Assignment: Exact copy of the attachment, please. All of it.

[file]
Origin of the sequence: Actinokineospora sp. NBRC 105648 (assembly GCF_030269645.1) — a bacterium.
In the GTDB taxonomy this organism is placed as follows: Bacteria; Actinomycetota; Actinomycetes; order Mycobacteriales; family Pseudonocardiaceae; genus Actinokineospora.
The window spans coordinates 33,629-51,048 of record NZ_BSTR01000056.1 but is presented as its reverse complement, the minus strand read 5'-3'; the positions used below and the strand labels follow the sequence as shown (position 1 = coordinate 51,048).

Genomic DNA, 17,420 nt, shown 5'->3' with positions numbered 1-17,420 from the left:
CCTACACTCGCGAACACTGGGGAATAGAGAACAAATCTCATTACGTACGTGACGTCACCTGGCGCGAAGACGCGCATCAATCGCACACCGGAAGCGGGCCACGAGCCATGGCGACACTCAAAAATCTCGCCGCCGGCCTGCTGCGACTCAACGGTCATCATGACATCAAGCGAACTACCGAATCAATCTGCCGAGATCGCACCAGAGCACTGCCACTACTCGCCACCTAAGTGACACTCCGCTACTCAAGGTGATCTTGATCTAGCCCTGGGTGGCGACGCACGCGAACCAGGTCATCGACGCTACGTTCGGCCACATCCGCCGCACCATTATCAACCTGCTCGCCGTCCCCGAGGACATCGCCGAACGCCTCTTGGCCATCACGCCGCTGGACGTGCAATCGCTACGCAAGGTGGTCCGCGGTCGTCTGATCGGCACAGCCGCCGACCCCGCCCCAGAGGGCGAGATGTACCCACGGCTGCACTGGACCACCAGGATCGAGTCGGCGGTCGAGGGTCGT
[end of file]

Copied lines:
Origin of the sequence: Actinokineospora sp. NBRC 105648 (assembly GCF_030269645.1) — a bacterium.
In the GTDB taxonomy this organism is placed as follows: Bacteria; Actinomycetota; Actinomycetes; order Mycobacteriales; family Pseudonocardiaceae; genus Actinokineospora.
The window spans coordinates 33,629-51,048 of record NZ_BSTR01000056.1 but is presented as its reverse complement, the minus strand read 5'-3'; the positions used below and the strand labels follow the sequence as shown (position 1 = coordinate 51,048).

Genomic DNA, 17,420 nt, shown 5'->3' with positions numbered 1-17,420 from the left:
CCTACACTCGCGAACACTGGGGAATAGAGAACAAATCTCATTACGTACGTGACGTCACCTGGCGCGAAGACGCGCATCAATCGCACACCGGAAGCGGGCCACGAGCCATGGCGACACTCAAAAATCTCGCCGCCGGCCTGCTGCGACTCAACGGTCATCATGACATCAAGCGAACTACCGAATCAATCTGCCGAGATCGCACCAGAGCACTGCCACTACTCGCCACCTAAGTGACACTCCGCTACTCAAGGTGATCTTGATCTAGCCCTGGGTGGCGACGCACGCGAACCAGGTCATCGACGCTACGTTCGGCCACATCCGCCGCACCATTATCAACCTGCTCGCCGTCCCCGAGGACATCGCCGAACGCCTCTTGGCCATCACGCCGCTGGACGTGCAATCGCTACGCAAGGTGGTCCGCGGTCGTCTGATCGGCACAGCCGCCGACCCCGCCCCAGAGGGCGAGATGTACCCACGGCTGCACTGGACCACCAGGATCGAGTCGGCGGTCGAGGGTCGT